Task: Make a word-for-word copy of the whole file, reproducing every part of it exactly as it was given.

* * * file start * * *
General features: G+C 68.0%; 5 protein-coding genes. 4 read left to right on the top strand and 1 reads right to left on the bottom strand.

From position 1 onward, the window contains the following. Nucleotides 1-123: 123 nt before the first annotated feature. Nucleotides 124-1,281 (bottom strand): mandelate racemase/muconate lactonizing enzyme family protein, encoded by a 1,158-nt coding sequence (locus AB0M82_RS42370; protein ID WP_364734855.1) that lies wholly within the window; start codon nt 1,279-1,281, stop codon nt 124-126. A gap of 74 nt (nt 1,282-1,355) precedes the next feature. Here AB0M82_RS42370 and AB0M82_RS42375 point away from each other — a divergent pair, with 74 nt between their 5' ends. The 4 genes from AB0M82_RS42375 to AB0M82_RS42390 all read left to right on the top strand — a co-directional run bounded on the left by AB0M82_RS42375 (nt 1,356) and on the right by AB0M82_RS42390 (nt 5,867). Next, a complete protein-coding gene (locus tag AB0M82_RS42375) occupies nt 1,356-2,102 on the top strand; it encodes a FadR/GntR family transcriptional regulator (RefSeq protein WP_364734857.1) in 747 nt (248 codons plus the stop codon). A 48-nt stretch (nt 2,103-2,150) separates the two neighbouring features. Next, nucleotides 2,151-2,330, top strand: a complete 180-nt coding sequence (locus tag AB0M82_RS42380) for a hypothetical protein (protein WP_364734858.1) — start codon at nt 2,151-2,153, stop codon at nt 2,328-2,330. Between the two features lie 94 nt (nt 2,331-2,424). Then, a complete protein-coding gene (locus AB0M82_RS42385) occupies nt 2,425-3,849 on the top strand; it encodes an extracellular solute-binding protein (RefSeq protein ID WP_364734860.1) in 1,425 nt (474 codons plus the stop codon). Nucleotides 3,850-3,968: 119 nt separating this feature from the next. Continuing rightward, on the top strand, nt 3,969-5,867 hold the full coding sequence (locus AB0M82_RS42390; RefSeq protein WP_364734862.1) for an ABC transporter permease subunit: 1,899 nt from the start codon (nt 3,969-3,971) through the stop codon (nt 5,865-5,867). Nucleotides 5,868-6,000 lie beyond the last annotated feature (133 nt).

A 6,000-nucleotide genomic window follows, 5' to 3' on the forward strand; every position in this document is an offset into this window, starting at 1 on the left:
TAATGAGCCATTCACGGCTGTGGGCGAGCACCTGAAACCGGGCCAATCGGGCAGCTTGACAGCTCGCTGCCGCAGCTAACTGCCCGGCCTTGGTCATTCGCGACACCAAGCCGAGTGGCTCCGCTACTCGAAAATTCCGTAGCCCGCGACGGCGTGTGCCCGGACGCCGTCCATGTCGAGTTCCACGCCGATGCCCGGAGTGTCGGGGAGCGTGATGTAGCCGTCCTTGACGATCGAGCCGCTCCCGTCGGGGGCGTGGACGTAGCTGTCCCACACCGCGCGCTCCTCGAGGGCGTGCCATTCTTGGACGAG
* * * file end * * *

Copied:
General features: G+C 68.0%; 5 protein-coding genes. 4 read left to right on the top strand and 1 reads right to left on the bottom strand.

From position 1 onward, the window contains the following. Nucleotides 1-123: 123 nt before the first annotated feature. Nucleotides 124-1,281 (bottom strand): mandelate racemase/muconate lactonizing enzyme family protein, encoded by a 1,158-nt coding sequence (locus AB0M82_RS42370; protein ID WP_364734855.1) that lies wholly within the window; start codon nt 1,279-1,281, stop codon nt 124-126. A gap of 74 nt (nt 1,282-1,355) precedes the next feature. Here AB0M82_RS42370 and AB0M82_RS42375 point away from each other — a divergent pair, with 74 nt between their 5' ends. The 4 genes from AB0M82_RS42375 to AB0M82_RS42390 all read left to right on the top strand — a co-directional run bounded on the left by AB0M82_RS42375 (nt 1,356) and on the right by AB0M82_RS42390 (nt 5,867). Next, a complete protein-coding gene (locus tag AB0M82_RS42375) occupies nt 1,356-2,102 on the top strand; it encodes a FadR/GntR family transcriptional regulator (RefSeq protein WP_364734857.1) in 747 nt (248 codons plus the stop codon). A 48-nt stretch (nt 2,103-2,150) separates the two neighbouring features. Next, nucleotides 2,151-2,330, top strand: a complete 180-nt coding sequence (locus tag AB0M82_RS42380) for a hypothetical protein (protein WP_364734858.1) — start codon at nt 2,151-2,153, stop codon at nt 2,328-2,330. Between the two features lie 94 nt (nt 2,331-2,424). Then, a complete protein-coding gene (locus AB0M82_RS42385) occupies nt 2,425-3,849 on the top strand; it encodes an extracellular solute-binding protein (RefSeq protein ID WP_364734860.1) in 1,425 nt (474 codons plus the stop codon). Nucleotides 3,850-3,968: 119 nt separating this feature from the next. Continuing rightward, on the top strand, nt 3,969-5,867 hold the full coding sequence (locus AB0M82_RS42390; RefSeq protein WP_364734862.1) for an ABC transporter permease subunit: 1,899 nt from the start codon (nt 3,969-3,971) through the stop codon (nt 5,865-5,867). Nucleotides 5,868-6,000 lie beyond the last annotated feature (133 nt).

A 6,000-nucleotide genomic window follows, 5' to 3' on the forward strand; every position in this document is an offset into this window, starting at 1 on the left:
TAATGAGCCATTCACGGCTGTGGGCGAGCACCTGAAACCGGGCCAATCGGGCAGCTTGACAGCTCGCTGCCGCAGCTAACTGCCCGGCCTTGGTCATTCGCGACACCAAGCCGAGTGGCTCCGCTACTCGAAAATTCCGTAGCCCGCGACGGCGTGTGCCCGGACGCCGTCCATGTCGAGTTCCACGCCGATGCCCGGAGTGTCGGGGAGCGTGATGTAGCCGTCCTTGACGATCGAGCCGCTCCCGTCGGGGGCGTGGACGTAGCTGTCCCACACCGCGCGCTCCTCGAGGGCGTGCCATTCTTGGACGAG